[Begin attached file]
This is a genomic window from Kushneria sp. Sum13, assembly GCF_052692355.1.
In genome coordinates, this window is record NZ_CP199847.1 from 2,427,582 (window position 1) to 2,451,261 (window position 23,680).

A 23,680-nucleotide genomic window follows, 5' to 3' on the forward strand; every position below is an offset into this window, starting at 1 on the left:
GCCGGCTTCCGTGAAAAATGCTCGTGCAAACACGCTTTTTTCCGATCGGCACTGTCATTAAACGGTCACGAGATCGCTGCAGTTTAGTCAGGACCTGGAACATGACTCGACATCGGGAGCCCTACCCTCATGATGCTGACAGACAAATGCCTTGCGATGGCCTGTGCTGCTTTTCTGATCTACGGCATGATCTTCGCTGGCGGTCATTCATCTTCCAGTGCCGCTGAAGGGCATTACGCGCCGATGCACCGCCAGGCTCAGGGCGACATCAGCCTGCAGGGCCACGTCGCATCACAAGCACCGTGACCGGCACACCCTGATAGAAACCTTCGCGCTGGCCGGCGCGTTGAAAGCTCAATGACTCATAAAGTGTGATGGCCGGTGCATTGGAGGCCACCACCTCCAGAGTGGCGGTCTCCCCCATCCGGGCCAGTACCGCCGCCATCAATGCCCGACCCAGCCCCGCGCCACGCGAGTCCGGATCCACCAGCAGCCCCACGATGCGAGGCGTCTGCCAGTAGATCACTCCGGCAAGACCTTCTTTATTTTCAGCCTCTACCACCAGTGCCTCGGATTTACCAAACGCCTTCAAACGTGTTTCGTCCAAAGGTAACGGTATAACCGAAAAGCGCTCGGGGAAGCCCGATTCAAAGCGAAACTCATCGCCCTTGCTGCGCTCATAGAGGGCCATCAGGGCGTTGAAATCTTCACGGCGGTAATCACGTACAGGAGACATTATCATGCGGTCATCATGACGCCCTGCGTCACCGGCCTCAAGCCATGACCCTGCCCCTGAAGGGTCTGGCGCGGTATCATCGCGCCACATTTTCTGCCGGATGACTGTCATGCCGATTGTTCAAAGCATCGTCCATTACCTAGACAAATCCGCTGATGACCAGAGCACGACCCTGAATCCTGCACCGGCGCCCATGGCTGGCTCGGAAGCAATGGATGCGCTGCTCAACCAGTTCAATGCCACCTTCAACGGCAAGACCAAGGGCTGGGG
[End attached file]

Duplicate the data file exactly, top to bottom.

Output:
This is a genomic window from Kushneria sp. Sum13, assembly GCF_052692355.1.
In genome coordinates, this window is record NZ_CP199847.1 from 2,427,582 (window position 1) to 2,451,261 (window position 23,680).

A 23,680-nucleotide genomic window follows, 5' to 3' on the forward strand; every position below is an offset into this window, starting at 1 on the left:
GCCGGCTTCCGTGAAAAATGCTCGTGCAAACACGCTTTTTTCCGATCGGCACTGTCATTAAACGGTCACGAGATCGCTGCAGTTTAGTCAGGACCTGGAACATGACTCGACATCGGGAGCCCTACCCTCATGATGCTGACAGACAAATGCCTTGCGATGGCCTGTGCTGCTTTTCTGATCTACGGCATGATCTTCGCTGGCGGTCATTCATCTTCCAGTGCCGCTGAAGGGCATTACGCGCCGATGCACCGCCAGGCTCAGGGCGACATCAGCCTGCAGGGCCACGTCGCATCACAAGCACCGTGACCGGCACACCCTGATAGAAACCTTCGCGCTGGCCGGCGCGTTGAAAGCTCAATGACTCATAAAGTGTGATGGCCGGTGCATTGGAGGCCACCACCTCCAGAGTGGCGGTCTCCCCCATCCGGGCCAGTACCGCCGCCATCAATGCCCGACCCAGCCCCGCGCCACGCGAGTCCGGATCCACCAGCAGCCCCACGATGCGAGGCGTCTGCCAGTAGATCACTCCGGCAAGACCTTCTTTATTTTCAGCCTCTACCACCAGTGCCTCGGATTTACCAAACGCCTTCAAACGTGTTTCGTCCAAAGGTAACGGTATAACCGAAAAGCGCTCGGGGAAGCCCGATTCAAAGCGAAACTCATCGCCCTTGCTGCGCTCATAGAGGGCCATCAGGGCGTTGAAATCTTCACGGCGGTAATCACGTACAGGAGACATTATCATGCGGTCATCATGACGCCCTGCGTCACCGGCCTCAAGCCATGACCCTGCCCCTGAAGGGTCTGGCGCGGTATCATCGCGCCACATTTTCTGCCGGATGACTGTCATGCCGATTGTTCAAAGCATCGTCCATTACCTAGACAAATCCGCTGATGACCAGAGCACGACCCTGAATCCTGCACCGGCGCCCATGGCTGGCTCGGAAGCAATGGATGCGCTGCTCAACCAGTTCAATGCCACCTTCAACGGCAAGACCAAGGGCTGGGG